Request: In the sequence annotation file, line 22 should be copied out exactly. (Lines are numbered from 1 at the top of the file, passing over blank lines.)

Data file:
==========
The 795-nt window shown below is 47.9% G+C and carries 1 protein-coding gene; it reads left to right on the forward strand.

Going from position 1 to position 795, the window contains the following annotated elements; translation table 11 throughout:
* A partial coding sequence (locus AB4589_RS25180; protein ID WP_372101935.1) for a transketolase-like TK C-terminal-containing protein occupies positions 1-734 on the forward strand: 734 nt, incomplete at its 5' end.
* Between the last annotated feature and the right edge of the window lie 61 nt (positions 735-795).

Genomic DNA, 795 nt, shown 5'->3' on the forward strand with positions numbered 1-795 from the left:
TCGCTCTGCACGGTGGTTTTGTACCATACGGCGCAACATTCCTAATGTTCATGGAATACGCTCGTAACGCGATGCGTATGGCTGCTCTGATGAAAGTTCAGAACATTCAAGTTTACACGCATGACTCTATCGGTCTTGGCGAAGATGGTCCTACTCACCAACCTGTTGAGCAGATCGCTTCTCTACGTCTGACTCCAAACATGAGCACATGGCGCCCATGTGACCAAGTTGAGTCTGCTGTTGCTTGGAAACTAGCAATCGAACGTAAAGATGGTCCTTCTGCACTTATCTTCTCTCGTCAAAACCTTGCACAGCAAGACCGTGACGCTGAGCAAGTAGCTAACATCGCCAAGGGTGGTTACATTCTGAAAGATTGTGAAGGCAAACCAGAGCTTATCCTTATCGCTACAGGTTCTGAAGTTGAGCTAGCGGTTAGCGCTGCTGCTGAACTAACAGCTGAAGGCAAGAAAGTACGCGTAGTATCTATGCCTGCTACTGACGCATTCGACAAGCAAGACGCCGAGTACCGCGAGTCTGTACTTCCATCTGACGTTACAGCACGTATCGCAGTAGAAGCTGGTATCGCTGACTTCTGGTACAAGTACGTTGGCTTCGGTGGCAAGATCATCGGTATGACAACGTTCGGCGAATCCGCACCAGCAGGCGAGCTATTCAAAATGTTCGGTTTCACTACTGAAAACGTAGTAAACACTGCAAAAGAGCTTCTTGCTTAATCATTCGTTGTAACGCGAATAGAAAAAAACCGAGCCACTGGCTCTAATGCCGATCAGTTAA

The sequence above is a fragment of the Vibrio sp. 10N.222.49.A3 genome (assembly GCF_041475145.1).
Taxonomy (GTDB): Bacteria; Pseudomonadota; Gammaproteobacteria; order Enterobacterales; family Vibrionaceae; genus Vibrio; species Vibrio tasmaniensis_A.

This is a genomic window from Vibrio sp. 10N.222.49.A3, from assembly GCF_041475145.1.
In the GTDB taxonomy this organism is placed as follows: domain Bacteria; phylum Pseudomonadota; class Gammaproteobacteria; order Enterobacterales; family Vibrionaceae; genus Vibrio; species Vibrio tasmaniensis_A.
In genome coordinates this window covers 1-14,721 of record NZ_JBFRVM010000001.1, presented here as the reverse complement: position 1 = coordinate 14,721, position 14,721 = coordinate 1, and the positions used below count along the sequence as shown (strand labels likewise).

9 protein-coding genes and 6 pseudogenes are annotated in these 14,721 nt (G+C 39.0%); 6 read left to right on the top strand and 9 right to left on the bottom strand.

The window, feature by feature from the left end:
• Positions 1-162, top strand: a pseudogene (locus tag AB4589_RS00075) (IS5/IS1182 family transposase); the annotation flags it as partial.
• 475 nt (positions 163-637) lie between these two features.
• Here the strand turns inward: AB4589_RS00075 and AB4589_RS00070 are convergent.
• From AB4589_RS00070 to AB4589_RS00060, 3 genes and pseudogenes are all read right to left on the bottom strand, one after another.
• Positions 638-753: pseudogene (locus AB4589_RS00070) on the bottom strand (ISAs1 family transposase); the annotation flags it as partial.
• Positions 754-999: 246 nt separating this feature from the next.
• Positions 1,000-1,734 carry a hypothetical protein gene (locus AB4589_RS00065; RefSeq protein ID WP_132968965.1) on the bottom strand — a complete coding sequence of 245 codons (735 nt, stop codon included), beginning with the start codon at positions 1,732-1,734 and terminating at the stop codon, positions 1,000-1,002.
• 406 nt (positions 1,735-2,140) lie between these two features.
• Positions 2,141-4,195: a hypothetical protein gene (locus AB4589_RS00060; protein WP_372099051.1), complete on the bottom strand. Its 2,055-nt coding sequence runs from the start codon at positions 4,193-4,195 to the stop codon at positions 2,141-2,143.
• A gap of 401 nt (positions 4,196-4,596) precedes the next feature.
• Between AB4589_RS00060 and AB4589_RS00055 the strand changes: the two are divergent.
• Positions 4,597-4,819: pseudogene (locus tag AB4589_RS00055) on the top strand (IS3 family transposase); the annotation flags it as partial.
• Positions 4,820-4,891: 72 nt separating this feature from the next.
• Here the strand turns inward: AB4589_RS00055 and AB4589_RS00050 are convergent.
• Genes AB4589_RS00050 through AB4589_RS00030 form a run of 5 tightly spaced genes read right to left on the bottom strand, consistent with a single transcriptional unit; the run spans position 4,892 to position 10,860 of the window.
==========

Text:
• Positions 2,141-4,195: a hypothetical protein gene (locus AB4589_RS00060; protein WP_372099051.1), complete on the bottom strand. Its 2,055-nt coding sequence runs from the start codon at positions 4,193-4,195 to the stop codon at positions 2,141-2,143.